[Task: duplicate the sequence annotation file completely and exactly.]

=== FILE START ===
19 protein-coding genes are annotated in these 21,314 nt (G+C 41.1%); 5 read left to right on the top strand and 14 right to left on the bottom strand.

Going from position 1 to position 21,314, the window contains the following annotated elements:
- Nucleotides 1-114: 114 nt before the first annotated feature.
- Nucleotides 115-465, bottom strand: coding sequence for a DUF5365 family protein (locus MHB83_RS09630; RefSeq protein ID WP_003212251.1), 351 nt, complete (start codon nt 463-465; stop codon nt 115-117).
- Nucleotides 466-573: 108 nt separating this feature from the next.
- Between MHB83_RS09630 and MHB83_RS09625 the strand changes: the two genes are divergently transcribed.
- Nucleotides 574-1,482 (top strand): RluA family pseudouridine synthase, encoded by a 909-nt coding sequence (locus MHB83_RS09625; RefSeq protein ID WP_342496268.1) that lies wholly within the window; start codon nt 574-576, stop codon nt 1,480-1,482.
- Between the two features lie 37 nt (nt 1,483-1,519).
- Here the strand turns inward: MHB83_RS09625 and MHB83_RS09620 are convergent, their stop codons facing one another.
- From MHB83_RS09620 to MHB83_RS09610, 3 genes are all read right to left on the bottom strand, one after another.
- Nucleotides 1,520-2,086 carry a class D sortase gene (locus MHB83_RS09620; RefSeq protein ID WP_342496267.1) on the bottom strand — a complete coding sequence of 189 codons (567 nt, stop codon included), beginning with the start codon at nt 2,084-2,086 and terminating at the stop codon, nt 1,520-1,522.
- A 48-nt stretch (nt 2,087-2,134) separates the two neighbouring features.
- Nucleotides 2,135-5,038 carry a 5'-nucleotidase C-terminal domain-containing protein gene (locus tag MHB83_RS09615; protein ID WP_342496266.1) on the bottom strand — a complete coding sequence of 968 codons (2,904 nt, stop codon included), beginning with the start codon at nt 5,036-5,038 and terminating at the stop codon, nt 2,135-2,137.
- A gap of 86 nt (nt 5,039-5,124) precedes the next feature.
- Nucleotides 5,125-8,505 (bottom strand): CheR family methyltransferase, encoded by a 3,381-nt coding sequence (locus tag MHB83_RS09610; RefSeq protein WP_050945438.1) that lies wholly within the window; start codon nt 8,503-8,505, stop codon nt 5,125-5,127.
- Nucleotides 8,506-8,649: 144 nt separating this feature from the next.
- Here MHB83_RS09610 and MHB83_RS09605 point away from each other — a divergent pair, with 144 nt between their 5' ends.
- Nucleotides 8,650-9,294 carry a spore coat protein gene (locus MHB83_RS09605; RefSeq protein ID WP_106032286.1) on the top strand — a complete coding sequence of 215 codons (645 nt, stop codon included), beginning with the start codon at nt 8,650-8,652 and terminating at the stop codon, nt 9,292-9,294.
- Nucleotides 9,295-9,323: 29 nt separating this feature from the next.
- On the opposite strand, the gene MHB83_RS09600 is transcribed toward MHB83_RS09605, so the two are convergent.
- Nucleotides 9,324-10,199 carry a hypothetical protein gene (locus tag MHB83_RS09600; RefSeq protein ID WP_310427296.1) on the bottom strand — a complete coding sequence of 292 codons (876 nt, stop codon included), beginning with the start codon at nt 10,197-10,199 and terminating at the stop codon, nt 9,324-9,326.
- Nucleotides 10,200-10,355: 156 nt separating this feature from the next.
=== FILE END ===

19 protein-coding genes are annotated in these 21,314 nt (G+C 41.1%); 5 read left to right on the top strand and 14 right to left on the bottom strand.

Going from position 1 to position 21,314, the window contains the following annotated elements:
- Nucleotides 1-114: 114 nt before the first annotated feature.
- Nucleotides 115-465, bottom strand: coding sequence for a DUF5365 family protein (locus MHB83_RS09630; RefSeq protein ID WP_003212251.1), 351 nt, complete (start codon nt 463-465; stop codon nt 115-117).
- Nucleotides 466-573: 108 nt separating this feature from the next.
- Between MHB83_RS09630 and MHB83_RS09625 the strand changes: the two genes are divergently transcribed.
- Nucleotides 574-1,482 (top strand): RluA family pseudouridine synthase, encoded by a 909-nt coding sequence (locus MHB83_RS09625; RefSeq protein ID WP_342496268.1) that lies wholly within the window; start codon nt 574-576, stop codon nt 1,480-1,482.
- Between the two features lie 37 nt (nt 1,483-1,519).
- Here the strand turns inward: MHB83_RS09625 and MHB83_RS09620 are convergent, their stop codons facing one another.
- From MHB83_RS09620 to MHB83_RS09610, 3 genes are all read right to left on the bottom strand, one after another.
- Nucleotides 1,520-2,086 carry a class D sortase gene (locus MHB83_RS09620; RefSeq protein ID WP_342496267.1) on the bottom strand — a complete coding sequence of 189 codons (567 nt, stop codon included), beginning with the start codon at nt 2,084-2,086 and terminating at the stop codon, nt 1,520-1,522.
- A 48-nt stretch (nt 2,087-2,134) separates the two neighbouring features.
- Nucleotides 2,135-5,038 carry a 5'-nucleotidase C-terminal domain-containing protein gene (locus tag MHB83_RS09615; protein ID WP_342496266.1) on the bottom strand — a complete coding sequence of 968 codons (2,904 nt, stop codon included), beginning with the start codon at nt 5,036-5,038 and terminating at the stop codon, nt 2,135-2,137.
- A gap of 86 nt (nt 5,039-5,124) precedes the next feature.
- Nucleotides 5,125-8,505 (bottom strand): CheR family methyltransferase, encoded by a 3,381-nt coding sequence (locus tag MHB83_RS09610; RefSeq protein WP_050945438.1) that lies wholly within the window; start codon nt 8,503-8,505, stop codon nt 5,125-5,127.
- Nucleotides 8,506-8,649: 144 nt separating this feature from the next.
- Here MHB83_RS09610 and MHB83_RS09605 point away from each other — a divergent pair, with 144 nt between their 5' ends.
- Nucleotides 8,650-9,294 carry a spore coat protein gene (locus MHB83_RS09605; RefSeq protein ID WP_106032286.1) on the top strand — a complete coding sequence of 215 codons (645 nt, stop codon included), beginning with the start codon at nt 8,650-8,652 and terminating at the stop codon, nt 9,292-9,294.
- Nucleotides 9,295-9,323: 29 nt separating this feature from the next.
- On the opposite strand, the gene MHB83_RS09600 is transcribed toward MHB83_RS09605, so the two are convergent.
- Nucleotides 9,324-10,199 carry a hypothetical protein gene (locus tag MHB83_RS09600; RefSeq protein ID WP_310427296.1) on the bottom strand — a complete coding sequence of 292 codons (876 nt, stop codon included), beginning with the start codon at nt 10,197-10,199 and terminating at the stop codon, nt 9,324-9,326.
- Nucleotides 10,200-10,355: 156 nt separating this feature from the next.